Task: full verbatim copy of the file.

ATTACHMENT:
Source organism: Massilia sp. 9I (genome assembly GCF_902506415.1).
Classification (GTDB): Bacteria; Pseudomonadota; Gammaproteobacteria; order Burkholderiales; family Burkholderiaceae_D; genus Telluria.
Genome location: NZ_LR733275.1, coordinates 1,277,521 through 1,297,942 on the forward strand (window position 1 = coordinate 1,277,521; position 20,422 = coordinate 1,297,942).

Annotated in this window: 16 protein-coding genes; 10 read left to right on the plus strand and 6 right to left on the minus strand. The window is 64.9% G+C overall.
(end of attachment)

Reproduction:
Source organism: Massilia sp. 9I (genome assembly GCF_902506415.1).
Classification (GTDB): Bacteria; Pseudomonadota; Gammaproteobacteria; order Burkholderiales; family Burkholderiaceae_D; genus Telluria.
Genome location: NZ_LR733275.1, coordinates 1,277,521 through 1,297,942 on the forward strand (window position 1 = coordinate 1,277,521; position 20,422 = coordinate 1,297,942).

Annotated in this window: 16 protein-coding genes; 10 read left to right on the plus strand and 6 right to left on the minus strand. The window is 64.9% G+C overall.